Fewer than half of Scots report problems encountered online
Fewer than half of Scots who have experienced problems online in the last year have reported it, according to new figures.
A Scottish Government commissioned survey found that 47 per cent of respondents had experienced a problem whilst online, primarily being directed to fake websites asking for personal information.
One in ten (11 per cent) reported being exposed to “upsetting or illegal images” while a similar number had fallen victim to unauthorised access or use of personal data.
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However, 54 per cent of individuals who had experienced such problems revealed they had not reported it to anyone.
Of those who did, their bank was most commonly approached, while nine per cent went to website administrators such as Facebook and five per cent to the police.
Almost nine in ten said that they took precautions to protect themselves online with up-to-date security software the principal step taken.
Fifteen per cent only used well-known or popular websites, 13 per cent checked that a website is secure, 11 per cent refrained from putting personal details online, and 10 per cent said they were vigilant with passwords.
Bill Buchanan, professor of computing at Edinburgh Napier University, said: “We are in an era where your personal data is worth money to someone and it is not just your credit card details they are after.
“We all must understand the risks involved in using the internet, especially as we increasingly use the internet for work and in our social life.
“Increasingly it is our data which will be the focus for our adversaries. Thus, it is important to understand the risks of every page that we visit and every network that we connect to, as a single data breach can have a massive effect on companies and individuals.”
Meanwhile, the survey found almost nine in ten (86 per cent) adults in Scotland use the internet, though usage is determined by a variety of factors.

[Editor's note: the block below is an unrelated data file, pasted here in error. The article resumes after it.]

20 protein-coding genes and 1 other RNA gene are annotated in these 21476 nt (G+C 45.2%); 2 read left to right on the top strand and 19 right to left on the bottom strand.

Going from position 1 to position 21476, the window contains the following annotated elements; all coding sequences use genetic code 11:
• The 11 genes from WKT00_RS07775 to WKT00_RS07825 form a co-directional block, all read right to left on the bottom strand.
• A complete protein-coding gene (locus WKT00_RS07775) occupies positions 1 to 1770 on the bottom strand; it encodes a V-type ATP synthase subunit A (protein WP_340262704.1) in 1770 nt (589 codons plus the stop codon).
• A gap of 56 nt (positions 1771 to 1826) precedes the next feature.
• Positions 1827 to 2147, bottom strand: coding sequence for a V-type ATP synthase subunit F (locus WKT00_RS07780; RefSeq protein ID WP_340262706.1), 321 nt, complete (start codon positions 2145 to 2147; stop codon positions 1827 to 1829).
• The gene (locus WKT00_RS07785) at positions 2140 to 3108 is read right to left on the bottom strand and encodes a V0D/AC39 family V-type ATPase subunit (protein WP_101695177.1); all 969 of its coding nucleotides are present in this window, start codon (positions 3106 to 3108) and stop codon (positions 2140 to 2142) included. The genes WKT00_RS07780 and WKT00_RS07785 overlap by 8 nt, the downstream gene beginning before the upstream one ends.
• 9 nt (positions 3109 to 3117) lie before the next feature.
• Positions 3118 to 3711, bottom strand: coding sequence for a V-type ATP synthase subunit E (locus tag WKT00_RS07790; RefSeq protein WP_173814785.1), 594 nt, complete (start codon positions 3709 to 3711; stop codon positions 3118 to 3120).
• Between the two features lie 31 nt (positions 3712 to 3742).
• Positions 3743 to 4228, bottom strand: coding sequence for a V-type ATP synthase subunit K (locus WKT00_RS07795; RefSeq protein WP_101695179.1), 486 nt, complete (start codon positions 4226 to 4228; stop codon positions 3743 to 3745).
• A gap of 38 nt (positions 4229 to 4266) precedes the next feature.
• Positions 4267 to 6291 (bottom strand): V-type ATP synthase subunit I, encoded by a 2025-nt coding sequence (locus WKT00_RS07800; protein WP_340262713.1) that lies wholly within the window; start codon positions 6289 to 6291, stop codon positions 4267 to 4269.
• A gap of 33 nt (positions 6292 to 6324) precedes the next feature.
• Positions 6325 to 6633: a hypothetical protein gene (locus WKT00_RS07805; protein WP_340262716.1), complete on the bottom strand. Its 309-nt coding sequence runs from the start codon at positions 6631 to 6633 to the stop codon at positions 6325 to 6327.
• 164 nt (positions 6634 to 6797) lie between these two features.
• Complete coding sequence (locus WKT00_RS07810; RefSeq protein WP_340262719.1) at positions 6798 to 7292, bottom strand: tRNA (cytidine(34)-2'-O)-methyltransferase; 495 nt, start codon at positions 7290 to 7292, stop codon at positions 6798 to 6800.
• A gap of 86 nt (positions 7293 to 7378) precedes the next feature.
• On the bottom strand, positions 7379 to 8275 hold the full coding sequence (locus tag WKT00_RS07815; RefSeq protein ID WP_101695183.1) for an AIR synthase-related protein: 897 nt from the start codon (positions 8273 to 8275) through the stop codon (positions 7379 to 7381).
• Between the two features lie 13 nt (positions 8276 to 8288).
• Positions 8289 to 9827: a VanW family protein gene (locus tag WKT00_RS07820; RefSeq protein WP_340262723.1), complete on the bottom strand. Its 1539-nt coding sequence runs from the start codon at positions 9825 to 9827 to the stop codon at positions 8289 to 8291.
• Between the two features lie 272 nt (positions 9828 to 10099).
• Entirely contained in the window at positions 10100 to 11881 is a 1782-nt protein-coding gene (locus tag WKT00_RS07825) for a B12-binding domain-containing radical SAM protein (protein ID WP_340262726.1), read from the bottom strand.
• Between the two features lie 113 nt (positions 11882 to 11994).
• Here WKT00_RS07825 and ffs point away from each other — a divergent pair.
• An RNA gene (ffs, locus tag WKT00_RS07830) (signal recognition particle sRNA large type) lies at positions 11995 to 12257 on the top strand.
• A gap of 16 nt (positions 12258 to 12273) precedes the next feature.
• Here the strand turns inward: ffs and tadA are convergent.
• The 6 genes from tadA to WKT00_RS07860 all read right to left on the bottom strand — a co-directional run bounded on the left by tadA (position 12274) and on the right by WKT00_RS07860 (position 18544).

More than one in four (28 per cent) of adults over the age of 55 reported never using the internet as well as 26 per cent of those living in the most deprived areas compared to four per cent in the least deprived areas.
Overall usage figures show that “many of the barriers that were once placed around the adoption of electronic public services are now falling”, said Buchanan, albeit a ‘digital by default’ agenda is “still failing” when it comes to certain parts of the population.
“While the statistics on the over 55 year old citizens is perhaps due to a lack of adoption of new technology, the relatively larger percentages of non-adoption in more deprived areas is a worrying statistic,” said Buchanan, who leads the Centre for Distributed Computing, Networks and Security.
“Recent studies have shown that children with access to internet resources for education generally increase their grades in exams. Other research has found a strong link high levels of internet use and future educational attainment.
“There thus has more has to be done to support digital inclusion with educational resources, as one of the key strengths of the internet is that it provides education for all who can access it.”
A total of 1,002 respondents across Scotland were interviewed by Ipsos MORI between August 24 and 30 this year.
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